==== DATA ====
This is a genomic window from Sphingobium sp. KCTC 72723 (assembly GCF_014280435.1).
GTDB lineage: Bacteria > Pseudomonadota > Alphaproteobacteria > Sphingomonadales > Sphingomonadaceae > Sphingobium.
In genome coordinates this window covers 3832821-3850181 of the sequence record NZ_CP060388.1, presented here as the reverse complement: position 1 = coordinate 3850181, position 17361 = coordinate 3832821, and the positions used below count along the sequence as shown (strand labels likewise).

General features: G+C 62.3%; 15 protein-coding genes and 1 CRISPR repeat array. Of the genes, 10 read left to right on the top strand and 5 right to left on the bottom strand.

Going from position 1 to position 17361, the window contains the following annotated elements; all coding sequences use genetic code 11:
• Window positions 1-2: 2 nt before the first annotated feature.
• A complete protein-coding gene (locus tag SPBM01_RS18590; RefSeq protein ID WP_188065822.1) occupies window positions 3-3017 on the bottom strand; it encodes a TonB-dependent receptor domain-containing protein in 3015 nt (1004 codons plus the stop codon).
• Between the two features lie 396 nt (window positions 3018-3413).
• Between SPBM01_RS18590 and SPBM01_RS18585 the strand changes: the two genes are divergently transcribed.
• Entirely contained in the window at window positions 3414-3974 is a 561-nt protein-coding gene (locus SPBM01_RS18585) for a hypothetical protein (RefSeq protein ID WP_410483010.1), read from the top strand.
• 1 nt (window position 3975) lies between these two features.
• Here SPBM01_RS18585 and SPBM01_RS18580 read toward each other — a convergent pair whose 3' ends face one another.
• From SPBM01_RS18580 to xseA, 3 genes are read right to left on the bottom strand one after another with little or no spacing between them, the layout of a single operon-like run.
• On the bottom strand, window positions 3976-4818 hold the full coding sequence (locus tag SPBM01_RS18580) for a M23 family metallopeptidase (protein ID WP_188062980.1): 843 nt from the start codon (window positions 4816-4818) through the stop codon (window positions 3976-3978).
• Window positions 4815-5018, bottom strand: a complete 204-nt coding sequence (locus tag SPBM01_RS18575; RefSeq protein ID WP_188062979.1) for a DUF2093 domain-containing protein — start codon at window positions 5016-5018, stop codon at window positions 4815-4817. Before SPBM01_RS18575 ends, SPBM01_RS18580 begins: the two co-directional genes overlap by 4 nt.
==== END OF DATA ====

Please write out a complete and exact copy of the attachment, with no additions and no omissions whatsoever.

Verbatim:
This is a genomic window from Sphingobium sp. KCTC 72723 (assembly GCF_014280435.1).
GTDB lineage: Bacteria > Pseudomonadota > Alphaproteobacteria > Sphingomonadales > Sphingomonadaceae > Sphingobium.
In genome coordinates this window covers 3832821-3850181 of the sequence record NZ_CP060388.1, presented here as the reverse complement: position 1 = coordinate 3850181, position 17361 = coordinate 3832821, and the positions used below count along the sequence as shown (strand labels likewise).

General features: G+C 62.3%; 15 protein-coding genes and 1 CRISPR repeat array. Of the genes, 10 read left to right on the top strand and 5 right to left on the bottom strand.

Going from position 1 to position 17361, the window contains the following annotated elements; all coding sequences use genetic code 11:
• Window positions 1-2: 2 nt before the first annotated feature.
• A complete protein-coding gene (locus tag SPBM01_RS18590; RefSeq protein ID WP_188065822.1) occupies window positions 3-3017 on the bottom strand; it encodes a TonB-dependent receptor domain-containing protein in 3015 nt (1004 codons plus the stop codon).
• Between the two features lie 396 nt (window positions 3018-3413).
• Between SPBM01_RS18590 and SPBM01_RS18585 the strand changes: the two genes are divergently transcribed.
• Entirely contained in the window at window positions 3414-3974 is a 561-nt protein-coding gene (locus SPBM01_RS18585) for a hypothetical protein (RefSeq protein ID WP_410483010.1), read from the top strand.
• 1 nt (window position 3975) lies between these two features.
• Here SPBM01_RS18585 and SPBM01_RS18580 read toward each other — a convergent pair whose 3' ends face one another.
• From SPBM01_RS18580 to xseA, 3 genes are read right to left on the bottom strand one after another with little or no spacing between them, the layout of a single operon-like run.
• On the bottom strand, window positions 3976-4818 hold the full coding sequence (locus tag SPBM01_RS18580) for a M23 family metallopeptidase (protein ID WP_188062980.1): 843 nt from the start codon (window positions 4816-4818) through the stop codon (window positions 3976-3978).
• Window positions 4815-5018, bottom strand: a complete 204-nt coding sequence (locus tag SPBM01_RS18575; RefSeq protein ID WP_188062979.1) for a DUF2093 domain-containing protein — start codon at window positions 5016-5018, stop codon at window positions 4815-4817. Before SPBM01_RS18575 ends, SPBM01_RS18580 begins: the two co-directional genes overlap by 4 nt.